We have been known as a living people and in museums—and sometimes the museums are our own. Do our things die when we preserve them, or does preserving them keep them alive? The answer is not quite one or the other. Magnates like William Randolph Hearst would buy castles, medieval roofs, entire rooms of furnishings for use and restoration. The objects lived again, but differently, and sometimes not at all. (Or, sometimes not at all as they once did.) Are we, can a people, can Christ’s people also be like this?
Being Church, being a part of the Church is . . . complicated. Origen, that venerable and strange Church Father, is fond of comparing the Church to Rahab. He declares, “Whoever therefore wishes to be saved should come into this house of the former harlot.” Our religion is not a striving for purity, for a Church of the pure alone, unless the purity we mean is Christ’s. Yet Rahab also means “breadth,” a stretching out to include all. Indeed, as she traverses the earth, the Church bears within herself both sinners and saints—and it is not so easy to tell the difference. “But see the mercy of God; see his extraordinary mercy!” God spreads his wings out over us, covering our nakedness (Ezek 16:18). The Church is but the moon, reflecting the light of the Son of God, who reveals the Father’s infinite mercy.
How unusual to see the colors and shapes of liturgy, of papacy, on limbs unused to the movements of the Mass. What a startling experience, to see the familiar in ways so unfamiliar. Would that I could see such familiar things always: as startling, as strange. Could see the well-worn things as the unexpected that I’ve little idea what to do with, that I may even be a little disappointed in. Such is the Bride, the sinful and sinless Bride here on earth, who strives on after the Bridegroom. How ordinary and extravagant and remarkable and dispiriting. What a mirror to be looking in.
I feel almost as if I’ve lost my head. It’s too much for me—this Church that holds me—and yet I live. I’m Saint Denis all over again, though significantly less holy. He reminds me of his resplendent church, which was wrecked and robbed of its beauty (except for its saint, for even those from outside know not to touch sacred bones). And yet there it still stands, this church, triumphant though emptied. Triumphant and emptied, like the tomb of Christ. The Church who offers her riches for robbery, and who will have them back again, to lose in the arms of Christ, her Head.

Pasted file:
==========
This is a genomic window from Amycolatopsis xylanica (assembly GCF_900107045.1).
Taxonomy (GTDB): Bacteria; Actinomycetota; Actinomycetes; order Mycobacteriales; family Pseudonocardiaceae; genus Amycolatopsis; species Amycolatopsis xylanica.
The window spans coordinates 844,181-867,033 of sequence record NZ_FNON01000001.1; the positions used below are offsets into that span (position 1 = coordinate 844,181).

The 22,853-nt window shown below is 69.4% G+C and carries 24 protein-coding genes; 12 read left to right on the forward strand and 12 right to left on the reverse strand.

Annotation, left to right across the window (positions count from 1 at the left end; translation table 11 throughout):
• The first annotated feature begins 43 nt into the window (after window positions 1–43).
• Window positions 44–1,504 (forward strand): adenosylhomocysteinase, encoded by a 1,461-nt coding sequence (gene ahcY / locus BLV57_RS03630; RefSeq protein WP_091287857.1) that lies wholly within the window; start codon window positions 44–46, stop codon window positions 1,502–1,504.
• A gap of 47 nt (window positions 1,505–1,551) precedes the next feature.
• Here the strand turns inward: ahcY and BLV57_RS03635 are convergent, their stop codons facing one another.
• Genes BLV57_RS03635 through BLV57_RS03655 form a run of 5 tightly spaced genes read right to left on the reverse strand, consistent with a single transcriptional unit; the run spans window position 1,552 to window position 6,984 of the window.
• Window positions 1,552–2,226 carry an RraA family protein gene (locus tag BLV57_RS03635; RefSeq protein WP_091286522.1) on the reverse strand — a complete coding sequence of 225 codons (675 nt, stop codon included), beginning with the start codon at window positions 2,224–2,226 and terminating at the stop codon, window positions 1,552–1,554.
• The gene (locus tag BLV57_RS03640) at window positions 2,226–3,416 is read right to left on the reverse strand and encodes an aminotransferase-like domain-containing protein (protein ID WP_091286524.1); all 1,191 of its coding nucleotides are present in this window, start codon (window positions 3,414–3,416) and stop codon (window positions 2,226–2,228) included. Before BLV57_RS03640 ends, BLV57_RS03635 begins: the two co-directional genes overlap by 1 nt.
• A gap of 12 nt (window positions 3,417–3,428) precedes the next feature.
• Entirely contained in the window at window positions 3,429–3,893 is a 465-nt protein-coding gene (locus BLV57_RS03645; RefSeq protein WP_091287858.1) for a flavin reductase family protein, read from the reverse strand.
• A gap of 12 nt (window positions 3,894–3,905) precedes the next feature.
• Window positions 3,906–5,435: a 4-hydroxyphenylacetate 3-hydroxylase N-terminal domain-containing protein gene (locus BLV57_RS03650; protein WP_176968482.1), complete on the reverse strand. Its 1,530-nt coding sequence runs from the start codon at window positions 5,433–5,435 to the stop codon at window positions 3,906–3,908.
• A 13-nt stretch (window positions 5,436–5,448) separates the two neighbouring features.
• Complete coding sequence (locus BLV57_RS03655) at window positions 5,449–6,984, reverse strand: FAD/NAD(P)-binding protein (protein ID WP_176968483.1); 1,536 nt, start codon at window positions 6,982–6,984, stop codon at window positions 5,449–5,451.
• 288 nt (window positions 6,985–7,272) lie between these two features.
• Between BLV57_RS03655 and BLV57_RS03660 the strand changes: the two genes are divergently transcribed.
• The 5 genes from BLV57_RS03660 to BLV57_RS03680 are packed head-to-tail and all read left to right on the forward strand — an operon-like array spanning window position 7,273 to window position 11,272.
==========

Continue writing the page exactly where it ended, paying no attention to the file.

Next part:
Saint Paul died like this, head cut clean off.
But he didn’t get up and walk as I do,
rising over the bloody sword at my feet,
head held in my hands as I move through
the brilliant dark. My eyes burn with holy fire,
and I am living and I am dead, head held
at my heart. I am both and I am neither,
body of a church that bears the head
leading on. I am dusk and I am dawn;
like a lantern I see on to where
God bids me to live and to die. I am drawn
where God bids my bones be crucified.
The church grows around me like a stone tree,
and in her cool shadows she collects
the royal dead. She gathers gold and silver
and with them she bends herself to elegance.
Everything pulls the eyes upward,
all glittering. Archways twine together
in the warm blood of the setting sun.
As under the carved limbs all gazes are set down
to the stone and marble that stares back at them.
The sightless eyes of the semblanced dead
that watch as they are all unhoused
of the figures they were shaped to vigil over.
There will be no kings for the people now.
There will be no bones. Throw them down
together to the dark. They with their empty eyes
and silent jaws, unable to object as they are buried
in a shower of powdered fire.
They lived once and they died,
and now their likenesses are the choir
present for a second death, which is to forget.
Now there is nothing behind these gathered stone eyes.
And my hollow gaze is fiery dark,
solitary witness to death and to life,
likeness of living one as slain.
God bids me up; Lord of living and dead.
God who makes from chaos and void.
And God bids me rise again in death,
for he has made even an empty tomb his sign.
Featured Image: Screen capture from homepage of The Metropolitan Museum of Art, Fair Use.
 Jorge Louis Borges, “Los espejos.” Translation mine.
 A popular Medieval idea preferred to use sight analogies when discussing knowledge. The intellect, since it is active, can “throw light” on objects. As Thomas Aquinas says, “Not only does the active intellect throw light on the phantasm: it does more; by its own power it abstracts the intelligible species from the phantasm” (Prima Pars Q 85, a. 1).
 Borges, “Los espejos.” Translation mine.
 Rainer Maria Rilke, “Die Fensterrose” in Neue Gedichte. Translation mine.
 Cf. especially the thought of Bernard Lonergan.
 Cf. Teresa of Avila, Interior Castle.
 Rerum Novarum
 Josef Pieper, Leisure and the Basis of Culture
 Cf. John Paul II, Redemptor hominis; Benedict XVI, Caritas in veritate; Francis, Laudato si.
 Cf. Bonaventure, Itinerarium
 Andrew Prevot, “Divine Opacity: Mystical Theology, Black Theology, and the Problem of Light-Dark Aesthetics,” Spiritus 16, no. 2 (2016), 177.
 Rilke, The Book of Hours. Translation mine.
 Cf. Hans Urs von Balthasar, Razing the Bastions.
 Liturgical vestments in particular have this kind of cultural malleability, coming from Roman culture, for example, or Frankish and Germanic culture, and so forth.
 From Hans Urs von Balthasar’s anthology of Origen, Spirit and Fire, §395.
 Spirit and Fire, §406a.
 Spirit and Fire, §395.
 Spirit and Fire, §406a.
 Spirit and Fire, §378.
 “Saint Denis, 1793.” The poem is my own.